This week I had the pleasure and privilege of attending a piano seminar with acclaimed Italian pianist and pedagogue Carlo Grante. Held over two days (I attended the first day only), the seminar focussed on a number of topics, drawn from Carlo’s book Fundamentals of Piano Methodology and his new book, currently in preparation, including:
- “Chunking up and down”: the Lisztian legacy of problem-solving in piano writing
- Identifying structures in seemingly complex music
- Voicing and tone production
- Mind-mapping and memorisation
Presented in the form of a lecture with musical examples, student participation and demonstrations at the piano by Carlo himself, the seminar offered stimulating and interesting food for thought for piano students, teachers and professional musicians.
In the first lecture of the day on “chunking up and down”, Carlo demonstrated how apparently very complex music can be reduced into small units or motifs, enabling one to simplify the music for learning. This practice also has benefits for memory work, as well as musical analysis.
Using Liszt’s ‘Mazeppa’ (the fourth Transcendental Etude) as an example, a work that on first sight appears highly complex and virtuosic, Carlo highlighted recurrent patterns, both thematic and harmonic, and showed how Liszt manipulates and expands this material, while never really deviating from the opening statements.
This approach encourages one to:
- Simplify the structure of a seemingly highly complex piece of music
- Looking at harmonic progression to help fingering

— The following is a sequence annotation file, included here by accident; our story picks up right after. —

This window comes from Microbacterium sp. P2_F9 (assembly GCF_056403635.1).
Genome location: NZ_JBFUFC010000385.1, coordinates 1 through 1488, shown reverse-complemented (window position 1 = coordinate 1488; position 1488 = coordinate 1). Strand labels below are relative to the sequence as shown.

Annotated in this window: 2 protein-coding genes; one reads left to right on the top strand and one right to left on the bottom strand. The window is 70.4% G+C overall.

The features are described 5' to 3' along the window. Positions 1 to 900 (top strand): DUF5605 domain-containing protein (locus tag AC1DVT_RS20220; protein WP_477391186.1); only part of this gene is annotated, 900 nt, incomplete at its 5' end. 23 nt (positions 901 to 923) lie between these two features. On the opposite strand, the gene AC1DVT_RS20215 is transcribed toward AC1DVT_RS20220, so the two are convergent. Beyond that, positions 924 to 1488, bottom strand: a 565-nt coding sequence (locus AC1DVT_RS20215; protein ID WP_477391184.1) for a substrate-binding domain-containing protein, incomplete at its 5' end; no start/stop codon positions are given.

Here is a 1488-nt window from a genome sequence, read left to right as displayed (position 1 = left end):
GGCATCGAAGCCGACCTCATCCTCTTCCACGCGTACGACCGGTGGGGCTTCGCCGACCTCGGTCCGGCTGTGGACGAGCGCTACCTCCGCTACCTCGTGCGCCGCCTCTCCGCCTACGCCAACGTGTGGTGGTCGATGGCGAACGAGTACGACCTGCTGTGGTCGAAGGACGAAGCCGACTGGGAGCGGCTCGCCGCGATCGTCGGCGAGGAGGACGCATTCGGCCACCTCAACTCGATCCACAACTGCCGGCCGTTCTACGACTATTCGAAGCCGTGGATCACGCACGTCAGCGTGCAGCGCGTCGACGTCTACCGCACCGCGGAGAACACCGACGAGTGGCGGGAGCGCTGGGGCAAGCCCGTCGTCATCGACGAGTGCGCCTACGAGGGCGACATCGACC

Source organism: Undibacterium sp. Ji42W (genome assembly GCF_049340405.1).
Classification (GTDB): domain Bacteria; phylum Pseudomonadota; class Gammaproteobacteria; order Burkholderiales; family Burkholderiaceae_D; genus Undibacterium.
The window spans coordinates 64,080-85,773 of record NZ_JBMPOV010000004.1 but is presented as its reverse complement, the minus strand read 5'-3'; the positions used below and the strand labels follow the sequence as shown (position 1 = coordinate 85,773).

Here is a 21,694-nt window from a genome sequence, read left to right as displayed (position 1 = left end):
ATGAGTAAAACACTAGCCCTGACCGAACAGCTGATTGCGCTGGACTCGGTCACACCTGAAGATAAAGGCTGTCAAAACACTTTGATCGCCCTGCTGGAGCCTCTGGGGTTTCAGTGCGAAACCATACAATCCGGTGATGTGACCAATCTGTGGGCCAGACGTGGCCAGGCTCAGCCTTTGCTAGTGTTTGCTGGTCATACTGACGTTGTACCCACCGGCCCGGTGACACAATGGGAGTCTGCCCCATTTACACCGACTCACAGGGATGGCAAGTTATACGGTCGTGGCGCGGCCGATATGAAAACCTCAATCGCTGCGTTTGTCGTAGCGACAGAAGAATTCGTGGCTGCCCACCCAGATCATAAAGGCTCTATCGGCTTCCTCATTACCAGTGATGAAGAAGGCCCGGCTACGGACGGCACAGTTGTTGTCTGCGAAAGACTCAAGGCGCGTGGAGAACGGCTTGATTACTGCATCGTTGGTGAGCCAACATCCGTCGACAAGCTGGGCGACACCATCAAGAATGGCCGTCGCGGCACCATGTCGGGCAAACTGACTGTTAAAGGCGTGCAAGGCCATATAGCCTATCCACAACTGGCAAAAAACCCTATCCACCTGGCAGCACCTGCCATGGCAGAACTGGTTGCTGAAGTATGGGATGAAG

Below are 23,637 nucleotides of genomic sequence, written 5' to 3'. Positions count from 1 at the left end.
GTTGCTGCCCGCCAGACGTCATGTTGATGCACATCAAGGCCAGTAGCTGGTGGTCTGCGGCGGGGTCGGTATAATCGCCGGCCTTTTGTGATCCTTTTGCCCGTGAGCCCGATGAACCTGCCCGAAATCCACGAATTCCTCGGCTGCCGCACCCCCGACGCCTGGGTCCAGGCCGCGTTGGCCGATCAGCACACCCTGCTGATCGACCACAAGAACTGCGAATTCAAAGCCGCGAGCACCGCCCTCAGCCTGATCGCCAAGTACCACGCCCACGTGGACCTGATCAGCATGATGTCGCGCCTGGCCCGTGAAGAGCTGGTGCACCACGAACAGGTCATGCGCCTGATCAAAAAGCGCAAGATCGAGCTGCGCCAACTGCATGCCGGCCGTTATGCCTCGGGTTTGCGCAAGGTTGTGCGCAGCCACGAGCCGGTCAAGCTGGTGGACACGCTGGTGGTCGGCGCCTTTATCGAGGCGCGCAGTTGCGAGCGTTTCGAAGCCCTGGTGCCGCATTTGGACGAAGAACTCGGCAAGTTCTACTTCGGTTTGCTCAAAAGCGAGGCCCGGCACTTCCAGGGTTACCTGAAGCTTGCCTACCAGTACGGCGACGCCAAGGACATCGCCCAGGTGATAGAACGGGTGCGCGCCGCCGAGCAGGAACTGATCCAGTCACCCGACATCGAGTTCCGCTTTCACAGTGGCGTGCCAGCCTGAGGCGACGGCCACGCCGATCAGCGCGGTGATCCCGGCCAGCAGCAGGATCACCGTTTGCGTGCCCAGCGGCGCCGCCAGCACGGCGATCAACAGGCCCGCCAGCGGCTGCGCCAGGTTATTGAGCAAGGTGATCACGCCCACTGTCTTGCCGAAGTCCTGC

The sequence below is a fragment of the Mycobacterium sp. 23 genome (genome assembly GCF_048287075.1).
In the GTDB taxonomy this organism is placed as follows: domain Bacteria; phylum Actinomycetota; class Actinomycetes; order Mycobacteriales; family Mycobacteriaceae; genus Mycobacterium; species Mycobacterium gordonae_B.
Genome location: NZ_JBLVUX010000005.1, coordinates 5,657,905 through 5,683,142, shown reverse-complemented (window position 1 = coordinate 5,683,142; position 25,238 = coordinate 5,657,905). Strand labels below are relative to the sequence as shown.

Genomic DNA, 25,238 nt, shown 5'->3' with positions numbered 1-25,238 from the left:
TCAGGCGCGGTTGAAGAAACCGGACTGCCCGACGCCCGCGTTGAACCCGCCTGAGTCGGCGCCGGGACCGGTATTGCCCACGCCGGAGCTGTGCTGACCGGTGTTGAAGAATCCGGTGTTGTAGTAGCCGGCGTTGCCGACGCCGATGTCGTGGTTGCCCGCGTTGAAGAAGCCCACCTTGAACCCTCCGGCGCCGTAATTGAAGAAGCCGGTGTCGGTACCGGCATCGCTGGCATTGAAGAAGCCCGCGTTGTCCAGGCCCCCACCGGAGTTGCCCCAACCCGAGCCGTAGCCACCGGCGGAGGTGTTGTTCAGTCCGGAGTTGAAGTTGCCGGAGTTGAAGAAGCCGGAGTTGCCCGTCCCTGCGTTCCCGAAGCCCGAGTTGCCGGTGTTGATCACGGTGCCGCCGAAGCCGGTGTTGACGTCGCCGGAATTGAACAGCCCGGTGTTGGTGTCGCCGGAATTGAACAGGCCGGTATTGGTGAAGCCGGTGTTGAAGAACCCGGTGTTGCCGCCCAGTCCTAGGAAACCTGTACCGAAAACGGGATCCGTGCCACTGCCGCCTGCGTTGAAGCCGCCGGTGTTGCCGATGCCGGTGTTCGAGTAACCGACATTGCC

- Learning the shape of the harmonic “chunks” to learn appropriate/most comfortable/efficient hand shapes
- Looking for predictable/familiar devices, such as chromatic scales, arpeggios or triads
- Putting all these “chunks” together to create a whole
The second morning session used Brahm’s Intermezzo in A, Op 118 as the example for a discussion of how music can be divided into smaller elements, “zooming in” on these constituent parts to achieve more focussed practising.
For example, the right hand part divides into two distinct “voices”, upper and lower: practising each part or “voice” separately enables deeper learning. Much of this seems quite obvious, but it is surprising how many piano who play and study piano music do not use these kinds of learning tools.
After lunch, during which I enjoyed talking about concerts and piano repertoire with some of the other participants, Carlo presented a session on memory work, demonstrating once again how reducing the music into small sections and patterns can facilitate memorisation. The musical example was Busoni’s elegaic barcarolle All’Italia.
The session finished with some discussion on expressive grammar, the study of which is necessary for a truly coherent reading of a piece: by this, Carlo means not only the obvious dynamic, tempo and articulation markings, but other aspects such as the “stretching” intervals (in the manner of a singer), masculine and feminine endings and cadences, different types of accents and so forth.
Throughout the seminar, Carlo stressed that these aspects of piano study and method should not be seen in isolation and that the ultimate goal is to encourage deep, thoughtful practise resulting in an profound understanding of the music and the ability to play with expression. He also stressed the need to be a “curious learner”. All in all, it was an extremely valuable and thought-provoking seminar and I left full of new ideas for my own piano study and my teaching.
Carlo’s book Fundamentals of Piano Methodology is available in English (publisher Rugginenti)